How do you plan to organise your squad to get the best performance? Are there any secret tips for getting back to Meath as quickly as possible?

Mmm can we tell you that after the race?  – Having a plan but being felxible was key in RAAM so we’re guessing it’ll be pretty important in RAI too. Racing in a 2 person team is a whole new concept for us so no doubt there will be some trial and error in different tactics over the next few months as we train.

Can you tell us a little bit about the support crew? They are a vital component in any RAI bid.

We have some great crew coming along.  Sara Lynn, Ben Thomson, and Anthony Gordon (Gordo) were all part of our crew in America so they know what to expect although the Irish weather may be a bit of a shock.  Gordo filmed our RAAM documentary, RAAM Bam Thank you Mam, so we’re looking forward to a great documentary on this adventure too. We’re still looking for a bike mechanic and physio so if anyone is interested, please do get in contact.

New to the crew team are Emma Hayes, Alice Williams, Holly Stanton and Britt Puhlman.  We know Alice and Emma through triathlon in Sydney and Holly and Britt are friends of JA’s who can survive on minimal sleep and have experience crewing in ultra distance running events.

Crew are every bit as important as the riders. They need to do all the thinking for us while we are riding our bikes.  It’s really important that they have a sense of humour but at the same time take things seriously.   They are also volunteering their time to help us which is incredible.

What are your hopes for the event? Are there any specific performance goals or is it a case of simply getting to the finish?

We’re both very competitive so of course we’d like to win the 2 person, female team race.  This race will definitely test us more than RAAM as with only 2 cyclists, there is only one other person if something goes wrong and we’re going to be on the bikes much more.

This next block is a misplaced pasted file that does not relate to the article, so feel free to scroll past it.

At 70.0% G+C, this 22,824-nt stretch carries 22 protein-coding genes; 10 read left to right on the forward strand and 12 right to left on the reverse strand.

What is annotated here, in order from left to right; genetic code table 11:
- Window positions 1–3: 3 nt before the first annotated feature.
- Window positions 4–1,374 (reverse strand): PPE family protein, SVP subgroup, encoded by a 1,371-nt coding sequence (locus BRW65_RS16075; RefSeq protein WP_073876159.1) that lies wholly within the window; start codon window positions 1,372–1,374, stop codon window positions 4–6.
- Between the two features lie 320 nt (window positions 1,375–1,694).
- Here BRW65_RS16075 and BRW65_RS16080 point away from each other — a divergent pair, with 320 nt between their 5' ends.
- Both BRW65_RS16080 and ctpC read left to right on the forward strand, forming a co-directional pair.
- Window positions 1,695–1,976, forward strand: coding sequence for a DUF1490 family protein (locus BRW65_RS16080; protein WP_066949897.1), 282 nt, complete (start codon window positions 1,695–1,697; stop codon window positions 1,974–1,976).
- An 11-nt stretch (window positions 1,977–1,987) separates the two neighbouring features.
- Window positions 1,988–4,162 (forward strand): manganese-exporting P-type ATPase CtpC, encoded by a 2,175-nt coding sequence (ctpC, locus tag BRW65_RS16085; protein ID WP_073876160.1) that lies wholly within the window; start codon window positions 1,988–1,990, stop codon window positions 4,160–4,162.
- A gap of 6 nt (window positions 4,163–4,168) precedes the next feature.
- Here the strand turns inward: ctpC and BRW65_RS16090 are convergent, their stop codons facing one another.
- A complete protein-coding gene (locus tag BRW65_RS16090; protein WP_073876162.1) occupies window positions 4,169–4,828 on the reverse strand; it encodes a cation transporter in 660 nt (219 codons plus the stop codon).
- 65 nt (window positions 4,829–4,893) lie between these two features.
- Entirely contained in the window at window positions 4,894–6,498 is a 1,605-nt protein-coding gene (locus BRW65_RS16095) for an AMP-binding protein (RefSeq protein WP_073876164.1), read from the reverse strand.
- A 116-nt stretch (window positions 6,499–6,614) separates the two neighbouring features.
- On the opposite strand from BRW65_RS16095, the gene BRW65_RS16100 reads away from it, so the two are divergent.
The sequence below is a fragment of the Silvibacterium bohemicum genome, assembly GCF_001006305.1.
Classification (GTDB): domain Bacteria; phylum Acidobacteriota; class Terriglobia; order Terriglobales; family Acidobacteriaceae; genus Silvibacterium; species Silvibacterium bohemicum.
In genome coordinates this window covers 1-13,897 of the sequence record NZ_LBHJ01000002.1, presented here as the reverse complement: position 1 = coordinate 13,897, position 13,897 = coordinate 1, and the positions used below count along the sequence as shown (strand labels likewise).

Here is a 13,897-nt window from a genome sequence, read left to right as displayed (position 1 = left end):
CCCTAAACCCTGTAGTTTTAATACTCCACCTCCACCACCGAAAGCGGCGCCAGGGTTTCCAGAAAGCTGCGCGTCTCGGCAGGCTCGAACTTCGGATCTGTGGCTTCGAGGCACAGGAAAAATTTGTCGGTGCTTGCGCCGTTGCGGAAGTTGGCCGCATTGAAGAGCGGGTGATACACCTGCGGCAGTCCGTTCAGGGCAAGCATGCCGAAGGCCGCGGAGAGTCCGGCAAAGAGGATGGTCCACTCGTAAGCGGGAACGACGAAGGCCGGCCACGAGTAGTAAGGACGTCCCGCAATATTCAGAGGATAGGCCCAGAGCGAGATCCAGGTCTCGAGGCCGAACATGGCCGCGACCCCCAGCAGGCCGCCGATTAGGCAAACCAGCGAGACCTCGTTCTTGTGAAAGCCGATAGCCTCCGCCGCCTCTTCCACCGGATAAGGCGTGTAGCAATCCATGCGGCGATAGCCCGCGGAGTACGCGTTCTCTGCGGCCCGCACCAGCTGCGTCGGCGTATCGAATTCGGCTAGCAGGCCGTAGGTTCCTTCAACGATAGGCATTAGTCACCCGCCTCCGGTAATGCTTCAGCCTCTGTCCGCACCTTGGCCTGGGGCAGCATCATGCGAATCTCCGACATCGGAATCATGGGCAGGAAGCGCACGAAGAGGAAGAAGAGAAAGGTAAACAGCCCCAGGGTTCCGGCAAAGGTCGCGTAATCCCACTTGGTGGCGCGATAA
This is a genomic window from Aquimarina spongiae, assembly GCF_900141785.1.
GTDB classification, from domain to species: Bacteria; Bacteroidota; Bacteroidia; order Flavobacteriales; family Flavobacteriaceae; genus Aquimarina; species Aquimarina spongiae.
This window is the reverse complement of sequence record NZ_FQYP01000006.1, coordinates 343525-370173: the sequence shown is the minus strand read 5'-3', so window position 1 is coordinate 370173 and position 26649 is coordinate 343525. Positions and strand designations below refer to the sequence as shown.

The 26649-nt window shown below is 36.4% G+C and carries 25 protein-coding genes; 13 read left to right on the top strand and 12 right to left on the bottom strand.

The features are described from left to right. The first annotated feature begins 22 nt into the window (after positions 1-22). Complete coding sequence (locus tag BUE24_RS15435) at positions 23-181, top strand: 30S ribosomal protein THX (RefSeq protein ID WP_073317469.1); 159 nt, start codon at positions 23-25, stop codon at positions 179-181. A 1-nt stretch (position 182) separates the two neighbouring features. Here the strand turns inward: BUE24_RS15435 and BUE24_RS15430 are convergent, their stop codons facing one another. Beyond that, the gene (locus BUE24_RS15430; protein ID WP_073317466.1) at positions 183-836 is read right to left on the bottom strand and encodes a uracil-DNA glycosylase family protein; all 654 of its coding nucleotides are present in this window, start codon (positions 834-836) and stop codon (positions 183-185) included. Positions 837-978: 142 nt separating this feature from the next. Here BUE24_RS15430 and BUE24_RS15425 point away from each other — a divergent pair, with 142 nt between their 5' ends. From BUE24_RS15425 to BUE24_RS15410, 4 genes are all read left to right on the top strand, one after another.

We really hope that we get to see how beautiful the country is and that the team gets to experience some incredible Irish hospitality.  In RAAM people wrote our team name in random spots in chalk on the road so it would be great to have lots of local support as we make our way around the country. 

We are hoping the weather gods are nice to us, but if it is really brutal, we’ll be happy to make it to the pub after the finish line!

Finally, can you tell us about the charity you’re riding for?

 We are riding for 2 charities The Amy Gillett Foundation and Tour de Cure.

The Amy Gillett Foundation is about raising safety awareness to reduce the incidence of death and injury of bike riders.  The foundation was born out of tragedy, the death of Amy Gillett, an Australian professional cyclist who was hit by an out of control motorist whilst cycling with her National Team mates in Germany. Since the organisation’s inception they have been a catalyst for safe cycling helping to raise awareness in campaigns such as “a metre matters” and convincing State Government in Australia to bring in cycle safety laws for cars and cyclists.

Tour de Cure is about riding to raise awareness and funds to cure cancer. Everyone has friends and family who have died from some form of cancer and as cyclists who spend a lot of time in the sun in Australia, it’s a charity we feel very strongly about.